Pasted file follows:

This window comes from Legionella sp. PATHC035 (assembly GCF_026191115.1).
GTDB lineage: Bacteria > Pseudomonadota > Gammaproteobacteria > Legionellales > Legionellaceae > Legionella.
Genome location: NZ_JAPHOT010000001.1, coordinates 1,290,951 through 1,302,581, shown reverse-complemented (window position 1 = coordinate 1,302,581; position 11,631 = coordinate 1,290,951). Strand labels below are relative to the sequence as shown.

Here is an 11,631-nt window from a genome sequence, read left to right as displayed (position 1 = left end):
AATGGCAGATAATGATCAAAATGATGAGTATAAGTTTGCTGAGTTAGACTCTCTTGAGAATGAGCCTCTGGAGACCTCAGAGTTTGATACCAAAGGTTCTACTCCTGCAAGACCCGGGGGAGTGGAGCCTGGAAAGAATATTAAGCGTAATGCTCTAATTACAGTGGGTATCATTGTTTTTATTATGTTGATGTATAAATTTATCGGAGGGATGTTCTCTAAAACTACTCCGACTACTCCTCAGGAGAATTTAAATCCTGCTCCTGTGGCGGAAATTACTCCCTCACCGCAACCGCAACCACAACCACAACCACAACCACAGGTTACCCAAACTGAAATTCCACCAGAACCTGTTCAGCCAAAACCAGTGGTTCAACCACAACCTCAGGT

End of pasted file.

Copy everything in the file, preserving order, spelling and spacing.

This window comes from Legionella sp. PATHC035 (assembly GCF_026191115.1).
GTDB lineage: Bacteria > Pseudomonadota > Gammaproteobacteria > Legionellales > Legionellaceae > Legionella.
Genome location: NZ_JAPHOT010000001.1, coordinates 1,290,951 through 1,302,581, shown reverse-complemented (window position 1 = coordinate 1,302,581; position 11,631 = coordinate 1,290,951). Strand labels below are relative to the sequence as shown.

Here is an 11,631-nt window from a genome sequence, read left to right as displayed (position 1 = left end):
AATGGCAGATAATGATCAAAATGATGAGTATAAGTTTGCTGAGTTAGACTCTCTTGAGAATGAGCCTCTGGAGACCTCAGAGTTTGATACCAAAGGTTCTACTCCTGCAAGACCCGGGGGAGTGGAGCCTGGAAAGAATATTAAGCGTAATGCTCTAATTACAGTGGGTATCATTGTTTTTATTATGTTGATGTATAAATTTATCGGAGGGATGTTCTCTAAAACTACTCCGACTACTCCTCAGGAGAATTTAAATCCTGCTCCTGTGGCGGAAATTACTCCCTCACCGCAACCGCAACCACAACCACAACCACAACCACAGGTTACCCAAACTGAAATTCCACCAGAACCTGTTCAGCCAAAACCAGTGGTTCAACCACAACCTCAGGT